by Barendina Smedley
Colour is out of fashion at the moment, as happens from time to time. White is back.
Even people who could not really explain the difference between colour and tone — even people who don’t realise that tone is actually just colour, but thinned down with varying amounts of grey, the variation in the amount being the point — would, at the moment, probably prefer a cool, Gustavian space, full of massive pieces of Edwardian brown furniture arbitrarily slathered in Farrow & Ball All White, to the same space furnished with the un-modernised brown furniture and dressed with deep colours such as emerald, azure or Farrow & Ball’s own Picture Room Red.
Why this is the case is a question for those who enjoying staring thoughtfully into the shifting deep currents of mainstream taste. There have been points — perhaps most recently in the 1980s — when colour ruled. There have also been other points — the 1970s, the 1990s — when cool white interiors, enlivened with the most subtle of tonal interventions — were far more acceptable. Perhaps this iteration suggests that change itself is what we seek, the freshness of transformation and renewal, the occasional decorative climacteric?
For the moment, though, colour is out. It is banished, at best, to ‘statements’, articulated against a backdrop of pale grey, pale stone and the whitest of whites. Sensitive owners of country cottages are painting their floors and skirting boards white. Old furniture is ‘brought to life’ with different shades and hues of ghostly white. Vintage finds are loved more if they have enough tact to restrain their colour palette to grey, silver or white. Strong colour is, by implication, hectic, unsophisticated, garish. White, in contrast, is calm, intelligent, the choice of all right-thinking decorators.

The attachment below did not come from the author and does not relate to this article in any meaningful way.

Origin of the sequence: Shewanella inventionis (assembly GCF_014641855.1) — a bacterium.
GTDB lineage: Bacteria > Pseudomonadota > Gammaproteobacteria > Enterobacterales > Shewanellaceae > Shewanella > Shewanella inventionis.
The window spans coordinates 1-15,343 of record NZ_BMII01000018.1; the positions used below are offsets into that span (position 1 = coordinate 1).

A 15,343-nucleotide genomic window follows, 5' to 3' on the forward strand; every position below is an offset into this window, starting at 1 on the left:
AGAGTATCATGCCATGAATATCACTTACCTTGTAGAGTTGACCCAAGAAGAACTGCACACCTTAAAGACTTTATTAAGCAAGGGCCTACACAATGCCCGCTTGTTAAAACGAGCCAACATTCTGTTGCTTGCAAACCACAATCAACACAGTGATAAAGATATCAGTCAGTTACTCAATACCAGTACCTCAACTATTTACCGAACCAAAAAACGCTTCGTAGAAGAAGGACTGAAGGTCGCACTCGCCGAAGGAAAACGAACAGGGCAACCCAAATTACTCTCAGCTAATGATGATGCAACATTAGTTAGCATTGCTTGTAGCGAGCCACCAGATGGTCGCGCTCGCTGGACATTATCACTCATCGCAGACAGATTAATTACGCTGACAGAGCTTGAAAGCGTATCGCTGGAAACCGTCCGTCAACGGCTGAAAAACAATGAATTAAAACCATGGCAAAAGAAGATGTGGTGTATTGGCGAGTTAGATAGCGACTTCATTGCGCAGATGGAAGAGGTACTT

Looking back from 2050 or thereabouts, I suspect that all-white interiors will have become an adorable, nostalgic evocation of a vanished age. The few that survive will be feted in whatever the future will substitute for decorating magazines. Such interiors will, by the way, require periodic behind-the-scenes ‘renewal’, as whatever else white may do, it does not wear well. They will look as dated then as a groovy, early 1970s David Hicks interior does now. And it is good that this is the case, as period style has something ineffably magical about it, a subliminal route back to temps perdu, and it would be sad if we were not creating a period style of our own.
Period style is usually validated at the time as anything other than a period style. It is invariably lauded as ‘timeless’, albeit strangely not ‘timeless’ in the same way that previous period styles have been. Only with hindsight does the distinctiveness of the style become apparent. Does the flight from colour always mirror phases of economic anxiety and geo-political unrest? Does it seem wrong to indulge in rich colour when times are difficult for so many? Is white inherently pessimistic? Far from being serene, is white the most anxious colour of all?